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In his blog post for August 22nd, the day after the eclipse tracked across the entire continental United States, the entrepreneur Seth Godin wrote something titled “The market for used eclipse sunglasses.” It goes like this:

It doesn’t matter how many you have.

It doesn’t matter how much you paid for them.

It doesn’t matter how long the line was yesterday…

The market is gone. It’s a sunk cost. Falling in love with what you have and reminding yourself of what it cost you is no help at all.

The same goes for the value of the assets we invested in, the rare skills we used to possess, the position in the marketplace we worked so hard to get.

New days require new decisions. (

That is where Humanism is today. Humanism is no longer the alternative to Christianity that John Dietrich and other early Humanists imagined it to be in the teens and twenties of the last century — there are many alternatives to Christianity nowadays, including Buddhism, Hinduism, New Age, and a host of others.

Nor is Humanism any longer the antidote to European Christian colonialism that was embraced by many after the carnage of the Second World War. Both European Christianity and European (and US) colonialism are in the dustbin of history.

Neither is Humanism any longer merely an insistence upon a materialistic, naturalistic, scientific approach to human knowing. (Unfortunately, many UU humanists are stuck in this model, but fact is, most people embrace this worldview, whatever their chosen religion.)

Those versions of Humanism are, as Seth Godin phrases it, a “sunk cost.” As Godin puts it, “the assets we invested in, the rare skills we used to possess, the position in the marketplace we worked so hard to get” — these are in Humanism’s past. Humanism’s first century. “New days require new decisions.”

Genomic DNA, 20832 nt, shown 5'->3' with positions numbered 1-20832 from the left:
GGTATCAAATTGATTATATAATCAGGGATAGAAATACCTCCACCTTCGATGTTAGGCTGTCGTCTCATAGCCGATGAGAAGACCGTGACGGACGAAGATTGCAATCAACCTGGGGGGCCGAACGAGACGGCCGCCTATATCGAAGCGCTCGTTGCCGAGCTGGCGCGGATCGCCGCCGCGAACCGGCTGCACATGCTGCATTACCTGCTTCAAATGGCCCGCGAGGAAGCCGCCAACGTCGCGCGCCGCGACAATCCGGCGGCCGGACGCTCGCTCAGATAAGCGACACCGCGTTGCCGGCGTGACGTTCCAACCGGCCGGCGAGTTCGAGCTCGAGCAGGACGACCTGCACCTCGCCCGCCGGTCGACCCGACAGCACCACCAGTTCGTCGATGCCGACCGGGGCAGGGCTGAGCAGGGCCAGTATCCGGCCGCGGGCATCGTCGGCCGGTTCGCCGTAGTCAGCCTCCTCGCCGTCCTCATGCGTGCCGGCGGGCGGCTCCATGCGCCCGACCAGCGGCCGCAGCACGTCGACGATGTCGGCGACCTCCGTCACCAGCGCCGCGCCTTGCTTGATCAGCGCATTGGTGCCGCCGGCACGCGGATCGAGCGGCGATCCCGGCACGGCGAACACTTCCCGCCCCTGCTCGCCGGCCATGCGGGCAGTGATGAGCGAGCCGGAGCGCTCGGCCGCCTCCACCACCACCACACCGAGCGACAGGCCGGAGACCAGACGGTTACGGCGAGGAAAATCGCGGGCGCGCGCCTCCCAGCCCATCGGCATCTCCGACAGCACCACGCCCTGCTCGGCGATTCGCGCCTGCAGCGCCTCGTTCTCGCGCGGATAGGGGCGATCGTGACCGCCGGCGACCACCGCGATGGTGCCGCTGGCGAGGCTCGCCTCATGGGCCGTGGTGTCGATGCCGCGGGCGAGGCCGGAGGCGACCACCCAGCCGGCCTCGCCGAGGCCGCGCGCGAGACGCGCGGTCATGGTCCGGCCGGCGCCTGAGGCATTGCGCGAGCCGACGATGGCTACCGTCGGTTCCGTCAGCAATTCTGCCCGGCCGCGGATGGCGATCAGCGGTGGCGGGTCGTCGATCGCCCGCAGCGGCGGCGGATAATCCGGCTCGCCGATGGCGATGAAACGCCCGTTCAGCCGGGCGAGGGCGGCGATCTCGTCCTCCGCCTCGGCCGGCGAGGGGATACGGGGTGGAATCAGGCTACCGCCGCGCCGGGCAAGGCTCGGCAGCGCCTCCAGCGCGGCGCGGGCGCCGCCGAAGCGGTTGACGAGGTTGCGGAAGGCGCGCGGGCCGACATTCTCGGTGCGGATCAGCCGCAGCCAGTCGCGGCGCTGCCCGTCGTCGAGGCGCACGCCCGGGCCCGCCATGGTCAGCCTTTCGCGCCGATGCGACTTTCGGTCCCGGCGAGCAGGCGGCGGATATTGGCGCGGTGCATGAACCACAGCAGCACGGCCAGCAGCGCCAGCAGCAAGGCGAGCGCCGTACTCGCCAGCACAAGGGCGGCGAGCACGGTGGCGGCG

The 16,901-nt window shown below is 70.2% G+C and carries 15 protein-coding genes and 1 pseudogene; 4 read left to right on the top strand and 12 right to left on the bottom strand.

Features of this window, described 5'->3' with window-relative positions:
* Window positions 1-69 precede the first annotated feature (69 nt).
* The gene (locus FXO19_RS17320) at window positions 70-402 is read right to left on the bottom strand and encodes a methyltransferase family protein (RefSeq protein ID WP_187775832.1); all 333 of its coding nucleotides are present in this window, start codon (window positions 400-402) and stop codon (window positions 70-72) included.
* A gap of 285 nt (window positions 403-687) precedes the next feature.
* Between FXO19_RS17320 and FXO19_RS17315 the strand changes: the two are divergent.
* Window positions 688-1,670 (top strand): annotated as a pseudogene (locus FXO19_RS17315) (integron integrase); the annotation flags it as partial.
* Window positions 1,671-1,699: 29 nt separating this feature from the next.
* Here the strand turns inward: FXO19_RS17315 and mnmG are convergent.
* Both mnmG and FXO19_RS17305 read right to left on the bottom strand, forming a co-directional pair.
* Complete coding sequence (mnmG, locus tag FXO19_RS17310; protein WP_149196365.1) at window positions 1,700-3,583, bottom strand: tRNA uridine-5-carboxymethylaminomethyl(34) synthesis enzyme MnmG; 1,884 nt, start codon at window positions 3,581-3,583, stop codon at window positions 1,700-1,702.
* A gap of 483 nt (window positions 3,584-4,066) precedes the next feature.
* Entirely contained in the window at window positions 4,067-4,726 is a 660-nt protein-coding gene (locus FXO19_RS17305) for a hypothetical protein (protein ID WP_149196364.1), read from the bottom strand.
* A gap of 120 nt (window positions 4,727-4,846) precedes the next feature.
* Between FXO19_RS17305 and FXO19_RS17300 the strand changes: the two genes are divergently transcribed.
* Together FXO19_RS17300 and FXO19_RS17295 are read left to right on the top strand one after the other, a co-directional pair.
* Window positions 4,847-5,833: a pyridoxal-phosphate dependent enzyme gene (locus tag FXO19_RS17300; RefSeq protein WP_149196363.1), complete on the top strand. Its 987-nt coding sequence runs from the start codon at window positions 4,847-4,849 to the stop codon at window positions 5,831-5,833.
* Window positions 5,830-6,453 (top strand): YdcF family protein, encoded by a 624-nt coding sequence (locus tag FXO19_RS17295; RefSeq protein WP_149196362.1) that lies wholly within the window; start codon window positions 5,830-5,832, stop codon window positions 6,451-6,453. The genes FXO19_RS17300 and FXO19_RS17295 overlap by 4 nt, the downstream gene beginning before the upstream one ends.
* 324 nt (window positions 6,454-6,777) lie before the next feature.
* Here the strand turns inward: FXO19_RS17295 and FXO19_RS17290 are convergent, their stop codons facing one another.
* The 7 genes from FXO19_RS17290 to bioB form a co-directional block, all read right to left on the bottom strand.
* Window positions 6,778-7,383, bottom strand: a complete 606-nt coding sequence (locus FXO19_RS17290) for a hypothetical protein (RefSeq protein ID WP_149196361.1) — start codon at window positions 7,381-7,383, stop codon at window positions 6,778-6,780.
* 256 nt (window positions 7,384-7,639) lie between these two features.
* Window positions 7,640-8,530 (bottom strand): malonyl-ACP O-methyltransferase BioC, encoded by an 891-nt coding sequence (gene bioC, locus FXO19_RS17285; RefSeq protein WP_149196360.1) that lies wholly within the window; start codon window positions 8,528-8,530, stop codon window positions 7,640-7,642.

“Humanism” isn’t even a particularly good word for what Humanism is becoming in our time. Yes, religion and philosophy are human disciplines and human concerns. Black bears and ostriches and marmots have no interest in human religion or in human obsessions with human meaning and purpose. In this way, Humanism is about human experience, human subjectivity.

But, the black bears and the ostriches and the marmots are impacted — threatened — by the consequences of human actions. They are threatened by life in the Anthropocene, this epoch created by human arrogance and human ignorance. Across the globe, human children are threatened by war and social strife and by poverty and violence.

All the while, Humanists must ask the old subjective question: How is it with your spirit? For, despite the rise and fall of empires; despite the smiles and frowns of the wealthy and the powerful; despite all of our collective arrogance, each of us, each hour and each day, is living and dying. And watching those we love live and die.

“Humanist” is no longer a very good word for those concerned with our threatened climate; for the threatened living things on this planet; for the threatened psyche of each of us in this fragile, transitory existence.

But “Humanism” is a word that has labeled what a group of freethinkers have been doing for more than a century. So we’re kind of stuck with it.

Humanism is first and foremost about the liberation of people. Political liberation. Cultural liberation. Personal liberation. Humanism is utterly dependent upon the separation of church and state; freedom of speech and of assembly; and freedom of knowledge and expression of self.

By these things we are tied to the past. But only as prologue.

Humanism today is concerned with liberation, not labels; pluralism, not compartmentalization; integrity, not name-calling; conversation and connection, not conversion. Humanism is about human liberation in the face of the scarifying effects of poverty, oppression, superstition, and ignorance. It is not, however, up to individuals — locked as we are in our own cultural assumptions — to impose on or expect others to conform to our expectations, but rather to empower others to find their own opportunities.

Integrity. Connection. Justice. These things have been the foundation of Humanism since the beginning. Their meaning for living, breathing human beings has changed with time.

Poet, Senior Minister at First Unitarian Society of Minneapolis, a Humanist congregation. Amazon author's page

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